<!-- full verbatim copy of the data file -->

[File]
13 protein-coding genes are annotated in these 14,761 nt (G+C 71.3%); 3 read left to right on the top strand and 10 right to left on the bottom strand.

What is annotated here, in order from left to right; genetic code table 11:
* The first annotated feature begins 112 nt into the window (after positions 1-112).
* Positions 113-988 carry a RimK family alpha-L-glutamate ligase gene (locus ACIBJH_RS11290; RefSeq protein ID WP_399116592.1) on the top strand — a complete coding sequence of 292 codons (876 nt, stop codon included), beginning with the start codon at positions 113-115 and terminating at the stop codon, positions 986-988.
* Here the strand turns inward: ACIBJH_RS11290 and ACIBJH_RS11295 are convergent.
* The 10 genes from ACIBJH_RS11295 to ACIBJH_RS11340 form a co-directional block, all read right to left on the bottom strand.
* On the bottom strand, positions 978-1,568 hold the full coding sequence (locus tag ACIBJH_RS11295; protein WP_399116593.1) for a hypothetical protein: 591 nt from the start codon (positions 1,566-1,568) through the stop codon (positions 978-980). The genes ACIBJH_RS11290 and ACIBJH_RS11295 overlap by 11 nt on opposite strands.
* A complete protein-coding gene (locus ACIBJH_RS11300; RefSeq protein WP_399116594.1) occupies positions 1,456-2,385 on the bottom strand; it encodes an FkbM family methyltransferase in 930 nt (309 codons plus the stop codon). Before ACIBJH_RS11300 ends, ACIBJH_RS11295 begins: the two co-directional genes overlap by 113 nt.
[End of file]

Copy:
13 protein-coding genes are annotated in these 14,761 nt (G+C 71.3%); 3 read left to right on the top strand and 10 right to left on the bottom strand.

What is annotated here, in order from left to right; genetic code table 11:
* The first annotated feature begins 112 nt into the window (after positions 1-112).
* Positions 113-988 carry a RimK family alpha-L-glutamate ligase gene (locus ACIBJH_RS11290; RefSeq protein ID WP_399116592.1) on the top strand — a complete coding sequence of 292 codons (876 nt, stop codon included), beginning with the start codon at positions 113-115 and terminating at the stop codon, positions 986-988.
* Here the strand turns inward: ACIBJH_RS11290 and ACIBJH_RS11295 are convergent.
* The 10 genes from ACIBJH_RS11295 to ACIBJH_RS11340 form a co-directional block, all read right to left on the bottom strand.
* On the bottom strand, positions 978-1,568 hold the full coding sequence (locus tag ACIBJH_RS11295; protein WP_399116593.1) for a hypothetical protein: 591 nt from the start codon (positions 1,566-1,568) through the stop codon (positions 978-980). The genes ACIBJH_RS11290 and ACIBJH_RS11295 overlap by 11 nt on opposite strands.
* A complete protein-coding gene (locus ACIBJH_RS11300; RefSeq protein WP_399116594.1) occupies positions 1,456-2,385 on the bottom strand; it encodes an FkbM family methyltransferase in 930 nt (309 codons plus the stop codon). Before ACIBJH_RS11300 ends, ACIBJH_RS11295 begins: the two co-directional genes overlap by 113 nt.